• To the next person. If you are bitten by an uninfected mosquito at this point in the cycle, it will become infected with malaria parasites and can pass them on to other people it bites.

Other modes of transmission

Because the parasites that cause malaria affect red blood cells, people can also get malaria from exposure to infected blood, including:

  • From mother to unborn child
  • Through blood transfusions.
  • By sharing needles used to inject drugs

Risk factor’s

The biggest risk factor for developing malaria is living in or visiting areas where the disease is common. These include the tropical and subtropical regions of:

  • Sub-Saharan Africa
  • South and Southeast Asia
  • pacific islands
  • Central America and northern South America

The degree of risk depends on local malaria control, seasonal changes in malaria rates, and the precautions you take to avoid mosquito bites.

Risks of a more serious illness

People at higher risk for serious illness include:

  • toddlers and babies
  • Older adults
  • Travelers from malaria-free areas
  • Pregnant women and their unborn children

In many countries with high rates of malaria, the problem is compounded by a lack of access to preventive measures, medical care and information.

Immunity may decrease

Residents of a region with malaria may be exposed enough to the disease to acquire partial immunity, which can lessen the severity of malaria symptoms. However, this partial immunity can disappear if you move to a place where you are no longer frequently exposed to the parasite.


Malaria can be fatal, particularly when caused by Plasmodium species common in Africa. The World Health Organization estimates that around 94% of all malaria deaths occur in Africa, most commonly in children under 5 years of age. Malaria deaths are usually related to one or more serious complications, including:

  • Cerebral malaria. If parasite-filled blood cells block small blood vessels in the brain (cerebral malaria), brain swelling or brain damage can occur. Cerebral malaria can cause seizures and coma.
  • Respiratory problems. Fluid built up in the lungs (pulmonary oedema) can make it hard to breathe.
  • Organ failure. Malaria can damage the kidneys or liver or cause the spleen to rupture. Any of these conditions can be life-threatening.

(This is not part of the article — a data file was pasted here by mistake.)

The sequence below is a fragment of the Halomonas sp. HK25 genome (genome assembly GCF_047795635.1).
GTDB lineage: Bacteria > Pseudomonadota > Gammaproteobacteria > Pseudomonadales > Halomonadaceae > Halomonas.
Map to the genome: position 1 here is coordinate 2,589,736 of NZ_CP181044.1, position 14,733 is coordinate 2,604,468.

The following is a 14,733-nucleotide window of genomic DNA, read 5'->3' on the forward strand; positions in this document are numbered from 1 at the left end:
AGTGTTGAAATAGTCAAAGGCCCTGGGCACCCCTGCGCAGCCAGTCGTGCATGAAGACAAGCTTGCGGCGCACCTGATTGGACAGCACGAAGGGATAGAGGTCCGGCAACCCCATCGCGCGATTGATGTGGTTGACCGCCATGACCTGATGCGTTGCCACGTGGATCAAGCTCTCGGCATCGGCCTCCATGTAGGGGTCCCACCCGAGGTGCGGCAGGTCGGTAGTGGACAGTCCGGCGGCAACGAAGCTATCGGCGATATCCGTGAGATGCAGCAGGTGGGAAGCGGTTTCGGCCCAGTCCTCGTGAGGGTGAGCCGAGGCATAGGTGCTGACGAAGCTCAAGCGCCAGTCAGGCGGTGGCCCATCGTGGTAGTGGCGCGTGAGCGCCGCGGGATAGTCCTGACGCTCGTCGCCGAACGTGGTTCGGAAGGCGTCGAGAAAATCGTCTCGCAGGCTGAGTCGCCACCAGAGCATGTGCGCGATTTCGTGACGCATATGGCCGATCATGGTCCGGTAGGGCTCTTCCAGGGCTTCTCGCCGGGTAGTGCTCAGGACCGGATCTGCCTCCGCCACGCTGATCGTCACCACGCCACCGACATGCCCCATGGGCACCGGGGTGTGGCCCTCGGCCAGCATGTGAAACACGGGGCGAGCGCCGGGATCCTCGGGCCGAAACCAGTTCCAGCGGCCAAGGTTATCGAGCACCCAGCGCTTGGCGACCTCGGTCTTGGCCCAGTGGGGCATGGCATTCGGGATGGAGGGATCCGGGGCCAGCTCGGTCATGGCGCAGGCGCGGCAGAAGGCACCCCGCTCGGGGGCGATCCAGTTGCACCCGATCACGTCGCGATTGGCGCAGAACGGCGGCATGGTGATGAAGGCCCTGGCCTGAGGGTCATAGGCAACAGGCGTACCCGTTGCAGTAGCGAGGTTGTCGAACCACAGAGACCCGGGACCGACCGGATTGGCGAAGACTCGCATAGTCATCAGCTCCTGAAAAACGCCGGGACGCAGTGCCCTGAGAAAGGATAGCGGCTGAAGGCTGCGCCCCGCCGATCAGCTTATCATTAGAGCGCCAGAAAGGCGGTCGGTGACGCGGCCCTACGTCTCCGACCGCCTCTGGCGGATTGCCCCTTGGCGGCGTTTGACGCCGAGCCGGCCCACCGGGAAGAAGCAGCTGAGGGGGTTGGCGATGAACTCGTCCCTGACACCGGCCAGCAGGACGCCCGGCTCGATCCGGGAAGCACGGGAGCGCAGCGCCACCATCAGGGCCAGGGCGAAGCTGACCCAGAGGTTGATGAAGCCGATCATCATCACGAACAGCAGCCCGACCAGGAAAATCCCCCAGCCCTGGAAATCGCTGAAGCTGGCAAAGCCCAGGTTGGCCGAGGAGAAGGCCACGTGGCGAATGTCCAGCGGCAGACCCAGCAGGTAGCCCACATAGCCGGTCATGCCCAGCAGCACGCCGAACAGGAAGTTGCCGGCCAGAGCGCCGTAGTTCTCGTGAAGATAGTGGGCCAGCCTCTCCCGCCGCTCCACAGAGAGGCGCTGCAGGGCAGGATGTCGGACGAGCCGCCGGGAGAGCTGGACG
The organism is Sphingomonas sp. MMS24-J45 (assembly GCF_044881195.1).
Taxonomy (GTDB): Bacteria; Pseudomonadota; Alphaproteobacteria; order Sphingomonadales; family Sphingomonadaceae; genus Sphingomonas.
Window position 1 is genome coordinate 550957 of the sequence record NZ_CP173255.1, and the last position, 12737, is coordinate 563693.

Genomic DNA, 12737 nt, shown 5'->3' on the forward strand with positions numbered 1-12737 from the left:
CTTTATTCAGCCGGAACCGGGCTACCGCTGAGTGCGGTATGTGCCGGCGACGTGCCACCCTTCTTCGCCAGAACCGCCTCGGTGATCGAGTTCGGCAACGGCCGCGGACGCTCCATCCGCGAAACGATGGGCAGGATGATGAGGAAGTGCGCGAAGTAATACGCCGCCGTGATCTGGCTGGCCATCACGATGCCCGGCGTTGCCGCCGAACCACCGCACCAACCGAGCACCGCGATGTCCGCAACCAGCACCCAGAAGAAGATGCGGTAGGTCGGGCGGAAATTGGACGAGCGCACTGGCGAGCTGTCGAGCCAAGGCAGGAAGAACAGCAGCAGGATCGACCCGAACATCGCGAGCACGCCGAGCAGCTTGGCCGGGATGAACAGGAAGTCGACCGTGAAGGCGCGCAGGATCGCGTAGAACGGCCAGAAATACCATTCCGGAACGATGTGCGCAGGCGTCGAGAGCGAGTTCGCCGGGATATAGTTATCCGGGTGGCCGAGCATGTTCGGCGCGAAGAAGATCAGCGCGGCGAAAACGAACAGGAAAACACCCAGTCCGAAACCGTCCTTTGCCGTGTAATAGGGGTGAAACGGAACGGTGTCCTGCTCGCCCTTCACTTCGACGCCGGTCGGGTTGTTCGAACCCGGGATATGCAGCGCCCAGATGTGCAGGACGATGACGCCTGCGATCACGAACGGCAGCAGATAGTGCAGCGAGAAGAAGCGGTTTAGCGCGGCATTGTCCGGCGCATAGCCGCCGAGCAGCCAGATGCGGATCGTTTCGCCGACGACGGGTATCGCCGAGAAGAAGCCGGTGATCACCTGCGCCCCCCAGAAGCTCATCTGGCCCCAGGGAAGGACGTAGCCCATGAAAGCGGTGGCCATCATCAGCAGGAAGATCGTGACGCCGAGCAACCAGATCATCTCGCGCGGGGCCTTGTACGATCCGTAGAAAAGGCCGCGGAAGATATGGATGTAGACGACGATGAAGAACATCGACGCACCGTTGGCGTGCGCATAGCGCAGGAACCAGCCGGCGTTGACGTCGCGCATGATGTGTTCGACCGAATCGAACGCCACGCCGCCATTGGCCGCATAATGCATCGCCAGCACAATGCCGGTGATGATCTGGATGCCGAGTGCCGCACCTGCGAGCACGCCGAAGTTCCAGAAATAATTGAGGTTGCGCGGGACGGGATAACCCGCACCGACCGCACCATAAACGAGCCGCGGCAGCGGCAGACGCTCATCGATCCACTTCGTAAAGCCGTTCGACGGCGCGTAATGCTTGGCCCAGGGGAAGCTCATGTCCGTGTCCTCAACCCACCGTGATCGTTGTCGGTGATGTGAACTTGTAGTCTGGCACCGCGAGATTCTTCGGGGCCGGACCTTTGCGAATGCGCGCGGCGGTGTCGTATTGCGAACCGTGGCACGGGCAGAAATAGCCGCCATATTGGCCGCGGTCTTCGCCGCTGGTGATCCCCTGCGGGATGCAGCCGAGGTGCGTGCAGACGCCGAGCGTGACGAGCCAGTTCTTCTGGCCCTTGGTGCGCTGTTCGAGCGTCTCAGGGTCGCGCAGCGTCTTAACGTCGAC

• Anaemia. Malaria can cause you do not to have enough red blood cells to adequately supply your body’s tissues with oxygen (anaemia).
  • Low blood sugar. Severe forms of malaria can cause low blood sugar (hypoglycemia), as can quinine, a common medicine used to combat malaria. Very low blood sugar can cause coma or death.

Malaria may reappear

Some varieties of the malaria parasite, which usually cause milder forms of the disease, can persist for years and cause relapses.


If you live in or travel to an area where malaria is common, take steps to avoid mosquito bites. Mosquitoes are most active between dusk and dawn. To protect yourself from mosquito bites, you should:

  • Cover your skin. Wear pants and long-sleeved shirts. Put on your shirt and tuck your pant legs into your socks.
  • Apply insect repellent to the skin. Use an insect repellent registered with the Environmental Protection Agency on any exposed skin. These include repellents that contain DEET, picaridin, IR3535, oil of lemon eucalyptus (OLE), para-menthane-3,8-diol (PMD), or 2-undecanoate. Do not use a spray directly on your face. Do not use products with OLE or PMD in children under 3 years of age.
  • Apply repellent to clothing. Sprays containing permethrin are safe to apply to clothing.
  • Sleep under a net. Bed nets, particularly those treated with insecticides such as permethrin, help prevent mosquito bites while you sleep.

Preventive medicine

If you’re travelling to a place where malaria is common, talk to your doctor a few months beforehand about whether you should take medication before, during, and after your trip to help protect you from malaria parasites. In general, the medicines taken to prevent malaria are the same ones used to treat the disease. The medicine you take depends on where and how long you travel and on your own health.


The World Health Organization has recommended a malaria vaccine for use in children living in countries with a high number of malaria cases. Researchers continue to develop and study malaria vaccines to prevent infection.